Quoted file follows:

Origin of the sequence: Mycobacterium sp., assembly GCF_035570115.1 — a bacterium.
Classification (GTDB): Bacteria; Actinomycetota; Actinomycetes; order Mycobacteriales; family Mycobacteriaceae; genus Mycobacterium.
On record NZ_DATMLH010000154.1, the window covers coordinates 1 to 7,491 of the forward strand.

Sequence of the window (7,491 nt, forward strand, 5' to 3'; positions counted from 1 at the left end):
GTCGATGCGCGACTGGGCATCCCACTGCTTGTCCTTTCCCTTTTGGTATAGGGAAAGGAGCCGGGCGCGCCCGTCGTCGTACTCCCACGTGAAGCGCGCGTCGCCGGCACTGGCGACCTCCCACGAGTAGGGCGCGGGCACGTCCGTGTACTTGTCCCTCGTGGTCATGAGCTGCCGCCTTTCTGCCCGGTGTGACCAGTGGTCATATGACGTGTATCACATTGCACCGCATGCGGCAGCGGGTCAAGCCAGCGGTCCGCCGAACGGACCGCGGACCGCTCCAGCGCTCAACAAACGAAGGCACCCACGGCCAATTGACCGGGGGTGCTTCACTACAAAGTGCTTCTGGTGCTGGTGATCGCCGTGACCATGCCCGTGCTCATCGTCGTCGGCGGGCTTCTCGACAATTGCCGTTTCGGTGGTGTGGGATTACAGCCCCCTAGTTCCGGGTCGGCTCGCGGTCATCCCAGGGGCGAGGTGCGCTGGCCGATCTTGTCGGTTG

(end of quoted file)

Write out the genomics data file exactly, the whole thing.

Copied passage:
Origin of the sequence: Mycobacterium sp., assembly GCF_035570115.1 — a bacterium.
Classification (GTDB): Bacteria; Actinomycetota; Actinomycetes; order Mycobacteriales; family Mycobacteriaceae; genus Mycobacterium.
On record NZ_DATMLH010000154.1, the window covers coordinates 1 to 7,491 of the forward strand.

Sequence of the window (7,491 nt, forward strand, 5' to 3'; positions counted from 1 at the left end):
GTCGATGCGCGACTGGGCATCCCACTGCTTGTCCTTTCCCTTTTGGTATAGGGAAAGGAGCCGGGCGCGCCCGTCGTCGTACTCCCACGTGAAGCGCGCGTCGCCGGCACTGGCGACCTCCCACGAGTAGGGCGCGGGCACGTCCGTGTACTTGTCCCTCGTGGTCATGAGCTGCCGCCTTTCTGCCCGGTGTGACCAGTGGTCATATGACGTGTATCACATTGCACCGCATGCGGCAGCGGGTCAAGCCAGCGGTCCGCCGAACGGACCGCGGACCGCTCCAGCGCTCAACAAACGAAGGCACCCACGGCCAATTGACCGGGGGTGCTTCACTACAAAGTGCTTCTGGTGCTGGTGATCGCCGTGACCATGCCCGTGCTCATCGTCGTCGGCGGGCTTCTCGACAATTGCCGTTTCGGTGGTGTGGGATTACAGCCCCCTAGTTCCGGGTCGGCTCGCGGTCATCCCAGGGGCGAGGTGCGCTGGCCGATCTTGTCGGTTG